So, the seraphim goes: “Open your mouth and say: ‘Ah’…” and jams the burning coal in the prophet’s mouth. Which had to hurt. Had to leave a mark. Isaiah’s difficult day is just getting tougher! And then God says “I have a little errand back on earth to run? Anyone want to make an earth run for me?” And Isaiah, undone, scorched, burned-up, goes, “Oooh! Oooh! Here am I! Send me, send me!” Not, in context, quite as emotional a scene as the hymns make it out, now is it? Sorry to ruin it for you (but it makes it better, for me 😉

Isaiah opts for dying without seeing God there. And he gets that wish too, being sawn in half, traditionally.

Peter, in our Gospel, is faced with a similar situation. Jesus asks Simon to let him sit in his boat and push out from the shore to teach from the boat. And Simon says: “Sure”. After Jesus finishes the teaching, he says: “Let’s go fishing! You’ve done me a solid, let me do you a favor, too.” Peter is like “Oh, that’s OK, Jesus. There’re no fish out there. I don’t want to waste your time, but if you like fishing, hey, why not? At your word, I will let down the nets.” And the fish are just jumping into the nets like they can’t wait to be caught and eaten! Andrew and John come and help and both boats are sinking. It’s the “burn up in your atmosphere” thing, but with water and drowning, instead of fire and burning. Still, it’s the same dilemma as Isaiah’s. God’s largesse and glory will sink your boat and end you. It’s too much.

So, Peter falls down at Jesus’ feet and goes, “Depart from me, for I am a sinful man, O LORD!” The burn up in your atmosphere problem, revisited…

But Jesus will not give Peter the out that he granted Isaiah. Yes, they’ll die if they see him, but they’d die if they didn’t see him, there. So Jesus says to Simon, “Do not be afraid. From now on we’re catching man, the most dangerous game.” And then: one of the best lines in all the Scriptures: “And when they had brought their boats to land, they left everything and followed him.”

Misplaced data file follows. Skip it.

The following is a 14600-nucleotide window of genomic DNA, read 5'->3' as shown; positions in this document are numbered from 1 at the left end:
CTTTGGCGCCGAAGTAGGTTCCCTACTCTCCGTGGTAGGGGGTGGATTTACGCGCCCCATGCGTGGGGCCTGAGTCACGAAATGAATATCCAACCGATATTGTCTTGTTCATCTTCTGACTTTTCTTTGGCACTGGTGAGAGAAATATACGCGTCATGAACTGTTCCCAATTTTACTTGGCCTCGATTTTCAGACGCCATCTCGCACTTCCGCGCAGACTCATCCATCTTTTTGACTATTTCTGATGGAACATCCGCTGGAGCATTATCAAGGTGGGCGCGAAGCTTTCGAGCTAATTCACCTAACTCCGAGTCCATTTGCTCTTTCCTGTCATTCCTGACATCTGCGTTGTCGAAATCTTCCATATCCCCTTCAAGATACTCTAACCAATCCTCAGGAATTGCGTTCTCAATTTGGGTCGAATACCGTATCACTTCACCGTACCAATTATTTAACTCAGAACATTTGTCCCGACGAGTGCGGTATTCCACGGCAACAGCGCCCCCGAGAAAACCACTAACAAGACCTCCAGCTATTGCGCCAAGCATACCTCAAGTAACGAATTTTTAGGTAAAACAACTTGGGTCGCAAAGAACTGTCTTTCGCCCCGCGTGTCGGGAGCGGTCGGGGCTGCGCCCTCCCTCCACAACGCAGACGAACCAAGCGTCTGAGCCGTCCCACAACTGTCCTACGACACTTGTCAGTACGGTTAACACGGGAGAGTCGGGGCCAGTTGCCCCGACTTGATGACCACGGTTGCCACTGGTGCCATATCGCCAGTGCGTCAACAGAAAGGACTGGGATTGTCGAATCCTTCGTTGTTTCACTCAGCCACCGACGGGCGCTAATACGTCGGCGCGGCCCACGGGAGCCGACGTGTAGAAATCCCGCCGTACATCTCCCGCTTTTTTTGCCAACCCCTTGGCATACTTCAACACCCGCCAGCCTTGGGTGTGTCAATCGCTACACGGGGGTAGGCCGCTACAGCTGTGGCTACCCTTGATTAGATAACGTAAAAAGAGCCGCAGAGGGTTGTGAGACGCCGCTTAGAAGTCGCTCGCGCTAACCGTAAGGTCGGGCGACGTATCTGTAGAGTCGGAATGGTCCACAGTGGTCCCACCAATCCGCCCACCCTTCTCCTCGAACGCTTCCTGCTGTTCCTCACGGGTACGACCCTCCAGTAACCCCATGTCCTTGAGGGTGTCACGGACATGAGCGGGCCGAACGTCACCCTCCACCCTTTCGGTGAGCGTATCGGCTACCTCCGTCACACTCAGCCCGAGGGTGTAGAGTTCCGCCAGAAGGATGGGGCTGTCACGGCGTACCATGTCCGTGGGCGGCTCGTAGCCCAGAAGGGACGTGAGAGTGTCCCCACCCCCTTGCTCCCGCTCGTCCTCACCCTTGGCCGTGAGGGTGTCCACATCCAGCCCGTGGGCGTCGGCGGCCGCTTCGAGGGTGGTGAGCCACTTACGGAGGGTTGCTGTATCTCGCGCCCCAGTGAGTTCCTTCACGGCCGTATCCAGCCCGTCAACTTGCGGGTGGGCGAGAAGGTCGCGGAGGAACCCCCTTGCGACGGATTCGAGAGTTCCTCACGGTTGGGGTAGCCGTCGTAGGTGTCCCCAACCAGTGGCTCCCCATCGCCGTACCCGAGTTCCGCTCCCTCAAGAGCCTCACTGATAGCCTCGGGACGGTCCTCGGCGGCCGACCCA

Did they live happily ever-after, following Jesus? No! They all burned up in his atmosphere!—all martyrs, the 12. But… “I’d die if I saw you, I’d die if I didn’t see you there!” Bare survival is not an option, once you’ve seen Jesus. To gaze upon his glory is like staring at the sun: it will blind and burn you up. But not to see him anymore, once you’ve had just a glimpse, a taste? Ah, that’ll kill ya, too!

And dying without Jesus is worse than dying with. So, what is our takeaway? That it’s too late for us, as well! We’ve seen too much, tasted too much for Christ’s going away not to kill us as surely as his Presence will. So, might as well go out with a bang, not a whimper, hoping only that, like a meteor, we’ll leave a spectacular trail of fire shooting across the sky as we die. 😉

The apostolic trick is to “leave everything”—they gave up all hope of survival; and in that leap of faith, dying with Jesus, is their eternal life, glory, delight—ours as well, when we… give up and go. In Jesus’ Name. Amen.

About Pastor Martin

Pastor Kevin Martin has served six Lutheran congregations, beginning in 1986 as a field-worker in Trumbull, Connecticut, and vicarages in Arlington, Massachusetts and Belleville, Illinois. He has been pastor of congregations in Pembroke, Ontario and Akron, Ohio. Since 2000, he has served as pastor of Our Savior Lutheran Church, Raleigh. Pastor Martin is a lifelong (confessional!) Lutheran (even though) he holds degrees from Valparaiso, Yale, and Concordia Seminary St. Louis. He and his wife Bonnie have been (happily) married since 1988, and have two (awesome!) adult children, Bethany and Christopher. Bonnie is an elementary school teacher. The Martin family enjoy music festivals, travel, golf, and swimming. They are also avid readers and movie-goers.